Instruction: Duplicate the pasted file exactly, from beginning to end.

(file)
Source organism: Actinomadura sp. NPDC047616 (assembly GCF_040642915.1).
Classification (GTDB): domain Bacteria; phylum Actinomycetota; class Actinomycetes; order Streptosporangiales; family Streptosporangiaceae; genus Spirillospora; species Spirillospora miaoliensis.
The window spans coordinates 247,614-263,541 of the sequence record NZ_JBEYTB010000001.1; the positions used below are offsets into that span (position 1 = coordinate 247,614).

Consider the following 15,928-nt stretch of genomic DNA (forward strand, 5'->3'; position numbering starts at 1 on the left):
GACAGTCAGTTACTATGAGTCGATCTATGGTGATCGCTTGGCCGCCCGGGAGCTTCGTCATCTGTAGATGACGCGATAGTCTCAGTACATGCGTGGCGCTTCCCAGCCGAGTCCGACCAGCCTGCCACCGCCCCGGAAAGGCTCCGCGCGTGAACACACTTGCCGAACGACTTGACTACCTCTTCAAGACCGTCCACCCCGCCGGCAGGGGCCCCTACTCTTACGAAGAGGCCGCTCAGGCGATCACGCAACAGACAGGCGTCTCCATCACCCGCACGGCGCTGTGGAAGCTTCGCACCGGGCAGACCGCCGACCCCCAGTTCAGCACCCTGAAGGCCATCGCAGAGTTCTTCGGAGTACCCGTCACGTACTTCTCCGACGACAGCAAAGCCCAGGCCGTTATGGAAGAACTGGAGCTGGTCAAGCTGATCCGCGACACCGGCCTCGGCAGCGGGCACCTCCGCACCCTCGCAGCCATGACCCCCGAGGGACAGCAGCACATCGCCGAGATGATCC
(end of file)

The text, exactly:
Source organism: Actinomadura sp. NPDC047616 (assembly GCF_040642915.1).
Classification (GTDB): domain Bacteria; phylum Actinomycetota; class Actinomycetes; order Streptosporangiales; family Streptosporangiaceae; genus Spirillospora; species Spirillospora miaoliensis.
The window spans coordinates 247,614-263,541 of the sequence record NZ_JBEYTB010000001.1; the positions used below are offsets into that span (position 1 = coordinate 247,614).

Consider the following 15,928-nt stretch of genomic DNA (forward strand, 5'->3'; position numbering starts at 1 on the left):
GACAGTCAGTTACTATGAGTCGATCTATGGTGATCGCTTGGCCGCCCGGGAGCTTCGTCATCTGTAGATGACGCGATAGTCTCAGTACATGCGTGGCGCTTCCCAGCCGAGTCCGACCAGCCTGCCACCGCCCCGGAAAGGCTCCGCGCGTGAACACACTTGCCGAACGACTTGACTACCTCTTCAAGACCGTCCACCCCGCCGGCAGGGGCCCCTACTCTTACGAAGAGGCCGCTCAGGCGATCACGCAACAGACAGGCGTCTCCATCACCCGCACGGCGCTGTGGAAGCTTCGCACCGGGCAGACCGCCGACCCCCAGTTCAGCACCCTGAAGGCCATCGCAGAGTTCTTCGGAGTACCCGTCACGTACTTCTCCGACGACAGCAAAGCCCAGGCCGTTATGGAAGAACTGGAGCTGGTCAAGCTGATCCGCGACACCGGCCTCGGCAGCGGGCACCTCCGCACCCTCGCAGCCATGACCCCCGAGGGACAGCAGCACATCGCCGAGATGATCC